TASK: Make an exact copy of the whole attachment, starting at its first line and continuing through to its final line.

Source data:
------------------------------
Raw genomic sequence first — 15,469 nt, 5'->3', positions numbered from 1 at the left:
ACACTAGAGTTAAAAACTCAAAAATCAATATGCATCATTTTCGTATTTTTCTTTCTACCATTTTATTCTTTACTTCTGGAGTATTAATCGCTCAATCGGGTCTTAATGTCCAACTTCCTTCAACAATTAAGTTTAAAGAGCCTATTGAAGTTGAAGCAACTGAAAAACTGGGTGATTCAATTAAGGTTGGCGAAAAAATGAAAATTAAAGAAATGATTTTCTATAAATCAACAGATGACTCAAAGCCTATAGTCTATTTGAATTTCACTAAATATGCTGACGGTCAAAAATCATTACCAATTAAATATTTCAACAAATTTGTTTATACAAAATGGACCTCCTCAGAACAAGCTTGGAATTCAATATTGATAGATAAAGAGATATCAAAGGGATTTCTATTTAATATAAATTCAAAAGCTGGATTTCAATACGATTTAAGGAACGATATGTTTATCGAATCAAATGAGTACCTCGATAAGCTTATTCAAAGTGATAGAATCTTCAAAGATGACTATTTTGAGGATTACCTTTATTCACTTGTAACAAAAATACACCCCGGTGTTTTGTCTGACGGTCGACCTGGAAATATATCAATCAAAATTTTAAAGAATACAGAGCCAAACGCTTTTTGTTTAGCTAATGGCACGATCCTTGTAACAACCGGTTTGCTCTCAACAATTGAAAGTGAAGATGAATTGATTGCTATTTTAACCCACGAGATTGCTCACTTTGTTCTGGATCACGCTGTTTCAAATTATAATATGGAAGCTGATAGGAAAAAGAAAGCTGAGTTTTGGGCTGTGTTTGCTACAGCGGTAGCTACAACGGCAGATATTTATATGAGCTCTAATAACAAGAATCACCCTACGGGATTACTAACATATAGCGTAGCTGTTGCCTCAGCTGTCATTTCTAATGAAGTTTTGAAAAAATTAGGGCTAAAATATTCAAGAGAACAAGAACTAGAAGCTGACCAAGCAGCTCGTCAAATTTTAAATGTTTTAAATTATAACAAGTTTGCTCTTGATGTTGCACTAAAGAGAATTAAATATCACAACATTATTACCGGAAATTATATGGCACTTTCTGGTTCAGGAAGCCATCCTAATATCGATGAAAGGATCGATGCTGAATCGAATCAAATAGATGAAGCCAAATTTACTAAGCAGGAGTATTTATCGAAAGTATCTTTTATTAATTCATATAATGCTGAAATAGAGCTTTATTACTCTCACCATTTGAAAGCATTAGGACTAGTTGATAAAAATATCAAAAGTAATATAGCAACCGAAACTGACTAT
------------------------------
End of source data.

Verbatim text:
Raw genomic sequence first — 15,469 nt, 5'->3', positions numbered from 1 at the left:
ACACTAGAGTTAAAAACTCAAAAATCAATATGCATCATTTTCGTATTTTTCTTTCTACCATTTTATTCTTTACTTCTGGAGTATTAATCGCTCAATCGGGTCTTAATGTCCAACTTCCTTCAACAATTAAGTTTAAAGAGCCTATTGAAGTTGAAGCAACTGAAAAACTGGGTGATTCAATTAAGGTTGGCGAAAAAATGAAAATTAAAGAAATGATTTTCTATAAATCAACAGATGACTCAAAGCCTATAGTCTATTTGAATTTCACTAAATATGCTGACGGTCAAAAATCATTACCAATTAAATATTTCAACAAATTTGTTTATACAAAATGGACCTCCTCAGAACAAGCTTGGAATTCAATATTGATAGATAAAGAGATATCAAAGGGATTTCTATTTAATATAAATTCAAAAGCTGGATTTCAATACGATTTAAGGAACGATATGTTTATCGAATCAAATGAGTACCTCGATAAGCTTATTCAAAGTGATAGAATCTTCAAAGATGACTATTTTGAGGATTACCTTTATTCACTTGTAACAAAAATACACCCCGGTGTTTTGTCTGACGGTCGACCTGGAAATATATCAATCAAAATTTTAAAGAATACAGAGCCAAACGCTTTTTGTTTAGCTAATGGCACGATCCTTGTAACAACCGGTTTGCTCTCAACAATTGAAAGTGAAGATGAATTGATTGCTATTTTAACCCACGAGATTGCTCACTTTGTTCTGGATCACGCTGTTTCAAATTATAATATGGAAGCTGATAGGAAAAAGAAAGCTGAGTTTTGGGCTGTGTTTGCTACAGCGGTAGCTACAACGGCAGATATTTATATGAGCTCTAATAACAAGAATCACCCTACGGGATTACTAACATATAGCGTAGCTGTTGCCTCAGCTGTCATTTCTAATGAAGTTTTGAAAAAATTAGGGCTAAAATATTCAAGAGAACAAGAACTAGAAGCTGACCAAGCAGCTCGTCAAATTTTAAATGTTTTAAATTATAACAAGTTTGCTCTTGATGTTGCACTAAAGAGAATTAAATATCACAACATTATTACCGGAAATTATATGGCACTTTCTGGTTCAGGAAGCCATCCTAATATCGATGAAAGGATCGATGCTGAATCGAATCAAATAGATGAAGCCAAATTTACTAAGCAGGAGTATTTATCGAAAGTATCTTTTATTAATTCATATAATGCTGAAATAGAGCTTTATTACTCTCACCATTTGAAAGCATTAGGACTAGTTGATAAAAATATCAAAAGTAATATAGCAACCGAAACTGACTAT